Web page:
Dawkinsia, new genus

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Etymology. The genus is named for Richard Dawkins, for his contribution to the public understanding of science and, in particular, of evolutionary science



A synopsis of the South Asian fishes referred to Puntius
(Pisces: Cyprinidae)

The tropical Asian cyprinid genus Puntius, which contains some 120 valid species, has long been suspected to be polyphyletic. Here, through an examination of external morphology, osteology, and analysis of 16S ribosomal RNA and cytochrome b gene fragments from 31 South Asian species hitherto referred to Puntius, we show that these fishes represent at least five lineages recognisable as genera. Puntius sensu stricto has the rostral barbels absent; last unbranched dorsal-fin ray weak or strong, smooth; and lateral line complete, with 22-28 pored scales. Systomus possesses maxillary and rostral barbels; last unbranched dorsal-fin ray stiff (‘osseous’), serrated; and lateral line complete, with 27-34 scales. Three new genera are proposed: Dawkinsia (type species Leuciscus fila mentosus) is distinguished by lacking rostral barbels; having the last unbranched dorsal-fin ray smooth; lateral line complete, with 18-22 scales; and a juvenile colour pattern that includes three black bars on the body. Dra­vidia (type species Cirrhinus fasciatus) is distinguished by having both rostral and maxillary barbels present; lateral line complete, with 18–26 pored scales; dorsal fin with 4 unbranched and 8 branched rays, last unbranched dorsal-fin ray smooth; infraorbital 3 deep, partly overlapping the preoperculum; and free uroneural and postepiphysial fontanelle absent. Pethia (type species Barbus nigrofasciatus) is distinguished by having the last unbranched dorsal-fin ray stiff, serrated; infraorbital 3 deep, partially overlapping preoperculum; rostral barbels absent; maxillary barbels absent or minute; a black blotch on the caudal peduncle; and frequently, black blotches, spots or bars on the side of the body. The identities of Puntius sophore and Systomus immaculatus are clarified through the designation of neotypes; a lectotype is designated for Neolissochilus bovanicus; and precedence is given to the spelling bovanicus over bovianicus.
Link to pdf

Written By: ROHAN PETHIYAGODA, MADHAVA MEEGASKUMBURA AND KALANA MADUWAGE
continue to source article at pfeil-verlag.de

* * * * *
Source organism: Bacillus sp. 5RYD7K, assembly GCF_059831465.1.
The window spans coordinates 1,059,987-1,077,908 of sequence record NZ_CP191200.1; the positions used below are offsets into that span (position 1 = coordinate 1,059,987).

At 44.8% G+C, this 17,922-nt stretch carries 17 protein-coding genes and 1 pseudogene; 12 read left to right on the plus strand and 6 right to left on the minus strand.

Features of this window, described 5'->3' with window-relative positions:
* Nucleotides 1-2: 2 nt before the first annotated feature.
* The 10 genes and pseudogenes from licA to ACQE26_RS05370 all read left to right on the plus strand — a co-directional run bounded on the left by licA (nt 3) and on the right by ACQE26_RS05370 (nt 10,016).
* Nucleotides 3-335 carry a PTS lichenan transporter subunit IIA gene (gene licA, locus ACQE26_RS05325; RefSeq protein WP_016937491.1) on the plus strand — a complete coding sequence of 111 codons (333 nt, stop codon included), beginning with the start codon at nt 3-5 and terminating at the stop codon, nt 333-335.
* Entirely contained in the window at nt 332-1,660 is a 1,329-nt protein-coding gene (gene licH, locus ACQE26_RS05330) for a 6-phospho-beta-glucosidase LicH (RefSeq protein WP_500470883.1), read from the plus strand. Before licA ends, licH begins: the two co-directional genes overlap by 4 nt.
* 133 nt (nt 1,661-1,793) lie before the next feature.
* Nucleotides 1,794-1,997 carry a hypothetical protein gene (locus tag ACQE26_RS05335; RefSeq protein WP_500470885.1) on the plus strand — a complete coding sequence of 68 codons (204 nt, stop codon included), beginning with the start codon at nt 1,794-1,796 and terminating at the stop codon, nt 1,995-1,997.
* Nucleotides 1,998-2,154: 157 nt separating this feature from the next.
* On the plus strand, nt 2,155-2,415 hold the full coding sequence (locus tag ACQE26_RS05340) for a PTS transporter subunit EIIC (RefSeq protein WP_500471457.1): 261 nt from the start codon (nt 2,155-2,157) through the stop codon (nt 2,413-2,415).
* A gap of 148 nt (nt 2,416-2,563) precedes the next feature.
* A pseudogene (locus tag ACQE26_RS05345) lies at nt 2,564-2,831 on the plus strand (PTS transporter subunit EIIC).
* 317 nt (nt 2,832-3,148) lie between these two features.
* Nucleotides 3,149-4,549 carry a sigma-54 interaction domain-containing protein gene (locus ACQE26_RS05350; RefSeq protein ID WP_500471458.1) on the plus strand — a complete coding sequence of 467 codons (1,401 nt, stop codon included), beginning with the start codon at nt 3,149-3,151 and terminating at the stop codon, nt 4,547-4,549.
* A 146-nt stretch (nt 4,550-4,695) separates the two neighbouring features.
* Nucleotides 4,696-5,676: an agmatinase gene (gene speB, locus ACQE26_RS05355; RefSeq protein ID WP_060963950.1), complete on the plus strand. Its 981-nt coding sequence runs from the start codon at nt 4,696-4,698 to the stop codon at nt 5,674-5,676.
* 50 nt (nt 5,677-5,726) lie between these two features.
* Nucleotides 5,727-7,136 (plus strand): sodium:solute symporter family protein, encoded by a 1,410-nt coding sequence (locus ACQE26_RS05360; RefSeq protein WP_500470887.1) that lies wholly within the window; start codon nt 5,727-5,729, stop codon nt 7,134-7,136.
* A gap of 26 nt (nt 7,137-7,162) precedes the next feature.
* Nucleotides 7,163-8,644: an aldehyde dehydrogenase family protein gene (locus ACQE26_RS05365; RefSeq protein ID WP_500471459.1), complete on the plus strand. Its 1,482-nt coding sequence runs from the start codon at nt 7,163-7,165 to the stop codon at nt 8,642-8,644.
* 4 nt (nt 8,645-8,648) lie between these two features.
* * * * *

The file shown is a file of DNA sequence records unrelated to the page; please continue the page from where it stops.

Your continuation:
35 COMMENTS

  1. That fish looks related to what aquarists call “the barbs” after their drooping mouth parts. They are robust and pugnacious.
    e.g Pethia conchonius (Rosy Barb)  Puntius tetrazona(Tiger Barb).

  2. Forgive me for repeating something I’ve said elsewhere, but this reminded me of a lovely story about  my beloved (and very distinguished) colleague W D Hamilton. He was on an expedition up the Amazon with his co-worker Peter Henderson and he was stung by a wasp. “Can you identify that wasp, Bill?” Peter asked. “Er, yes, actually I can” answered Bill in his gloomiest Eeyore tones. “As a matter of fact, it’s named after me.”

    Richard

  3. Congratulations, Professor!

    Since there is a large overlap between atheists and pythonites, might we now consider the phrase “Dawkinsia-Slapping Dance” to go with “The Hitch-Slap”?

  4. Stafford Gordon:
    “Quite right to. Can we expect Dawkinsia fish fingers?”
    Yes, after they’ve evolved.  ^_^

     
    aquilacane:
    “I’m  bit busy but I’ll try to scribble his head on to that fish later”
    How about designing a suitable emblem, in the fish way, for sticking on the back of a car? My irony meter is tingling a bit about Richard eponymous genus being a fish!

    Richard: Congratulations! You have achieved another measure of “eternal life”. ;-)
    Steve

  5. Ah, well now we have a symmetry of sorts:

    Jesus Fish

    Dawkins Fish

    I await the appropriately stylish bumper stickers bearing this one.

    Had the honor gone to a slug or fungus, we would have been denied this opportunity.

  6. shouldn’t it be “Leuciscus filamentosus” rather than “Leuciscus fila mentosus”?

    The former would mean “dace / minnow covered with filaments”, whereas the latter would be the (grammatically incomprehensible) “dace / minnow (threads) covered with chins”

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